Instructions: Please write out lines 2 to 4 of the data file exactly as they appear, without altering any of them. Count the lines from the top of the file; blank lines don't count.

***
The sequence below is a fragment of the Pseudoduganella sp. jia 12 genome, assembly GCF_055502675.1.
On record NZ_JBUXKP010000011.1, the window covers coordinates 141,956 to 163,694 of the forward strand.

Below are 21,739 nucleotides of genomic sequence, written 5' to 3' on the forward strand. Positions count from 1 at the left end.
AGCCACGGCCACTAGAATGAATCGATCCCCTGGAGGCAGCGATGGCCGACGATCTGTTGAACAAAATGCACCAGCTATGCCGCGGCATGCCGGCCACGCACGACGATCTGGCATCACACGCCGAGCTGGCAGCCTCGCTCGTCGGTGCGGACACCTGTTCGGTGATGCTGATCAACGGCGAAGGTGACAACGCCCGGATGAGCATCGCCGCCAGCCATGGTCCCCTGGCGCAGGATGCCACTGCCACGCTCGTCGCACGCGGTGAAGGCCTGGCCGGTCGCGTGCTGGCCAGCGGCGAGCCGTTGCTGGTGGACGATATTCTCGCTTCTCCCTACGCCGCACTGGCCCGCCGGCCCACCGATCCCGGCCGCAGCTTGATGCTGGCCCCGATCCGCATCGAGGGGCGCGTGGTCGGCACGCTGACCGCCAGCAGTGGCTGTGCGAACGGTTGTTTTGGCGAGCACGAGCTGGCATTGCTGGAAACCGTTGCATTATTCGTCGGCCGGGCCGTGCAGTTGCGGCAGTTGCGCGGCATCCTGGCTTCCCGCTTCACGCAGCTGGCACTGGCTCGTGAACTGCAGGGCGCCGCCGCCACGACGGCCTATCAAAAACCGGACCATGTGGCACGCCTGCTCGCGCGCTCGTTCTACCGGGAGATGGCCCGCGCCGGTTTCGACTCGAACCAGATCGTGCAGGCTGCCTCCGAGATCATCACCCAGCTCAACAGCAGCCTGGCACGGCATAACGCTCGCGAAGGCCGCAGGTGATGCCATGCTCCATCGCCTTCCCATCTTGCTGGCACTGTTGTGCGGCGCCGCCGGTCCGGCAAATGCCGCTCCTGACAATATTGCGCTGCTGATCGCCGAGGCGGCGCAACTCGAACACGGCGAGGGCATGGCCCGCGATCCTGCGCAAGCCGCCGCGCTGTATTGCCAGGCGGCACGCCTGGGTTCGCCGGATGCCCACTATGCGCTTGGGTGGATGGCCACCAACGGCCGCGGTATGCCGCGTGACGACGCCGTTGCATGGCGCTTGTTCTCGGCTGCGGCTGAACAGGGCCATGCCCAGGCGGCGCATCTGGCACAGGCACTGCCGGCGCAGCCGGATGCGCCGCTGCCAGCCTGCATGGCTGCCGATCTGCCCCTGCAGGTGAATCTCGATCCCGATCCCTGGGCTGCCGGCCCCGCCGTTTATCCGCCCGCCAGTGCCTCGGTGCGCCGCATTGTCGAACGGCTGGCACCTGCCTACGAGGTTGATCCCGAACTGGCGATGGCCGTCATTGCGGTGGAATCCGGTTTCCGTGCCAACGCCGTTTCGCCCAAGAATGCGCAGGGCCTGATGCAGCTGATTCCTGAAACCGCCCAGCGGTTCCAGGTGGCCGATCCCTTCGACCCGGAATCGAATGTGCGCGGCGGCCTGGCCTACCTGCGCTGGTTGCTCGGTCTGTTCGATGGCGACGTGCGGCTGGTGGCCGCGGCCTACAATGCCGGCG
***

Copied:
On record NZ_JBUXKP010000011.1, the window covers coordinates 141,956 to 163,694 of the forward strand.

Below are 21,739 nucleotides of genomic sequence, written 5' to 3' on the forward strand. Positions count from 1 at the left end.
AGCCACGGCCACTAGAATGAATCGATCCCCTGGAGGCAGCGATGGCCGACGATCTGTTGAACAAAATGCACCAGCTATGCCGCGGCATGCCGGCCACGCACGACGATCTGGCATCACACGCCGAGCTGGCAGCCTCGCTCGTCGGTGCGGACACCTGTTCGGTGATGCTGATCAACGGCGAAGGTGACAACGCCCGGATGAGCATCGCCGCCAGCCATGGTCCCCTGGCGCAGGATGCCACTGCCACGCTCGTCGCACGCGGTGAAGGCCTGGCCGGTCGCGTGCTGGCCAGCGGCGAGCCGTTGCTGGTGGACGATATTCTCGCTTCTCCCTACGCCGCACTGGCCCGCCGGCCCACCGATCCCGGCCGCAGCTTGATGCTGGCCCCGATCCGCATCGAGGGGCGCGTGGTCGGCACGCTGACCGCCAGCAGTGGCTGTGCGAACGGTTGTTTTGGCGAGCACGAGCTGGCATTGCTGGAAACCGTTGCATTATTCGTCGGCCGGGCCGTGCAGTTGCGGCAGTTGCGCGGCATCCTGGCTTCCCGCTTCACGCAGCTGGCACTGGCTCGTGAACTGCAGGGCGCCGCCGCCACGACGGCCTATCAAAAACCGGACCATGTGGCACGCCTGCTCGCGCGCTCGTTCTACCGGGAGATGGCCCGCGCCGGTTTCGACTCGAACCAGATCGTGCAGGCTGCCTCCGAGATCATCACCCAGCTCAACAGCAGCCTGGCACGGCATAACGCTCGCGAAGGCCGCAGGTGATGCCATGCTCCATCGCCTTCCCATCTTGCTGGCACTGTTGTGCGGCGCCGCCGGTCCGGCAAATGCCGCTCCTGACAATATTGCGCTGCTGATCGCCGAGGCGGCGCAACTCGAACACGGCGAGGGCATGGCCCGCGATCCTGCGCAAGCCGCCGCGCTGTATTGCCAGGCGGCACGCCTGGGTTCGCCGGATGCCCACTATGCGCTTGGGTGGATGGCCACCAACGGCCGCGGTATGCCGCGTGACGACGCCGTTGCATGGCGCTTGTTCTCGGCTGCGGCTGAACAGGGCCATGCCCAGGCGGCGCATCTGGCACAGGCACTGCCGGCGCAGCCGGATGCGCCGCTGCCAGCCTGCATGGCTGCCGATCTGCCCCTGCAGGTGAATCTCGATCCCGATCCCTGGGCTGCCGGCCCCGCCGTTTATCCGCCCGCCAGTGCCTCGGTGCGCCGCATTGTCGAACGGCTGGCACCTGCCTACGAGGTTGATCCCGAACTGGCGATGGCCGTCATTGCGGTGGAATCCGGTTTCCGTGCCAACGCCGTTTCGCCCAAGAATGCGCAGGGCCTGATGCAGCTGATTCCTGAAACCGCCCAGCGGTTCCAGGTGGCCGATCCCTTCGACCCGGAATCGAATGTGCGCGGCGGCCTGGCCTACCTGCGCTGGTTGCTCGGTCTGTTCGATGGCGACGTGCGGCTGGTGGCCGCGGCCTACAATGCCGGCG